Parish History

Ilsington Parish History

Ilsington is a predominently rural Parish situated on the eastern edge of Dartmoor in the pictureque County of Devon, in the South West of England. It is one of the largest in the county, and includes the villages of Ilsington, Haytor Vale, Liverton, Sigford and South Knighton.

The village of the same name is believed to be an ancient settlement - probably existing 200 to 300 years before the Norman Conquest. It is mentioned in the Domesday Book as Ilestintona, and there is known to have been a church there since at least the 11th Century. St. Michael's Parish Church, as seen today, dates back to the 15th century. It was the site of an incident which has passed into local folklore: in 1639 the schoolroom, which was above the west lychgate of the church, collapsed into the street and churchyard.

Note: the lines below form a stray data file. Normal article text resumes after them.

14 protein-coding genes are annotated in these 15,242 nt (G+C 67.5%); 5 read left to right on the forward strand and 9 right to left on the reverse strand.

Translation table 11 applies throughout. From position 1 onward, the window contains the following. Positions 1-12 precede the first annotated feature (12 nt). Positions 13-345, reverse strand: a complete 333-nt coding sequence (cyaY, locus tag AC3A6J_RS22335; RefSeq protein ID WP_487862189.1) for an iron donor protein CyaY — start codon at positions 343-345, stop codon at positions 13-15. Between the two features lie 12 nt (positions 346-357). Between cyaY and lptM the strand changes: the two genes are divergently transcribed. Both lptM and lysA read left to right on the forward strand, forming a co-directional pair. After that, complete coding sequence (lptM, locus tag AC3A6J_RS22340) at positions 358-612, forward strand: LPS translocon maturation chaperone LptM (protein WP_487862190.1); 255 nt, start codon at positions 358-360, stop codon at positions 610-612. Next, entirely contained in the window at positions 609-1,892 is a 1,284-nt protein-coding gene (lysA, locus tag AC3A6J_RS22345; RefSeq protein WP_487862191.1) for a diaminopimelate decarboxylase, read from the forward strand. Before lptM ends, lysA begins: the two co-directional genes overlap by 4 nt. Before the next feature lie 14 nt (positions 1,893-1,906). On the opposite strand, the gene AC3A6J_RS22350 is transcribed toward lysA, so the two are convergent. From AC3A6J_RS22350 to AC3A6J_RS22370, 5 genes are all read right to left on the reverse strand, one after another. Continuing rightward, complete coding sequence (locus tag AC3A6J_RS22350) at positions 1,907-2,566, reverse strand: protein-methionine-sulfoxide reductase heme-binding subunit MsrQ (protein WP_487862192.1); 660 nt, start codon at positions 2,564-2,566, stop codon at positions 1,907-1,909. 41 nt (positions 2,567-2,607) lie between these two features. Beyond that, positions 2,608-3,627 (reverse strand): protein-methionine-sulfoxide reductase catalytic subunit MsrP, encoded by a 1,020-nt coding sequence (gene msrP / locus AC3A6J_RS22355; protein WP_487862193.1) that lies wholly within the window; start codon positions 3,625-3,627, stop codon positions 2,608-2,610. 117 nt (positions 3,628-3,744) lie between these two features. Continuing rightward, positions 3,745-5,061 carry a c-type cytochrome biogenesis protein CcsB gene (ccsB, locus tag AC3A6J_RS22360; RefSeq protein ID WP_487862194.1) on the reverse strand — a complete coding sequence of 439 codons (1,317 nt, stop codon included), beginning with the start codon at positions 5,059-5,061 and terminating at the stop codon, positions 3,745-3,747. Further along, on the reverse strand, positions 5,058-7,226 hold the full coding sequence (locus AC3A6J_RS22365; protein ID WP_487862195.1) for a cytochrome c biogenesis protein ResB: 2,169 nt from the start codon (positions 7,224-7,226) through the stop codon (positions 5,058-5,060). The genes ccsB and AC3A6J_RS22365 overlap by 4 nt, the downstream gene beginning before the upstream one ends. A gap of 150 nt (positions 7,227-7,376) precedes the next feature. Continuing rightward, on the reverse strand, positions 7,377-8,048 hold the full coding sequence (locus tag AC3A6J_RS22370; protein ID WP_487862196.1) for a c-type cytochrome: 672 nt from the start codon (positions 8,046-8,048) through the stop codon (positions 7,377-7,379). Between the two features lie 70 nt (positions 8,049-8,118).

Apart from its agricultural history, Ilsington's industrial archeology reflects the mining of the 18th and 19th centuries. The Atlas tin mine and the Smallacombe iron mine were major local enterprises - with the cottages at Lewthorne Cross being built for William Grose, the mine captain and mine workers. Nearby, at Haytor, granite was quarried and carried down to Stover on the Haytor Granite Tramway, and the remains of the miners' buildings can still be seen.Haytor granite was used in the building of many civic structures including London Bridge, over the Thames in London. The stone was carried from Haytor to the canal at Stover by the granite railway - a route now commemorated in the Templer Way footpath.

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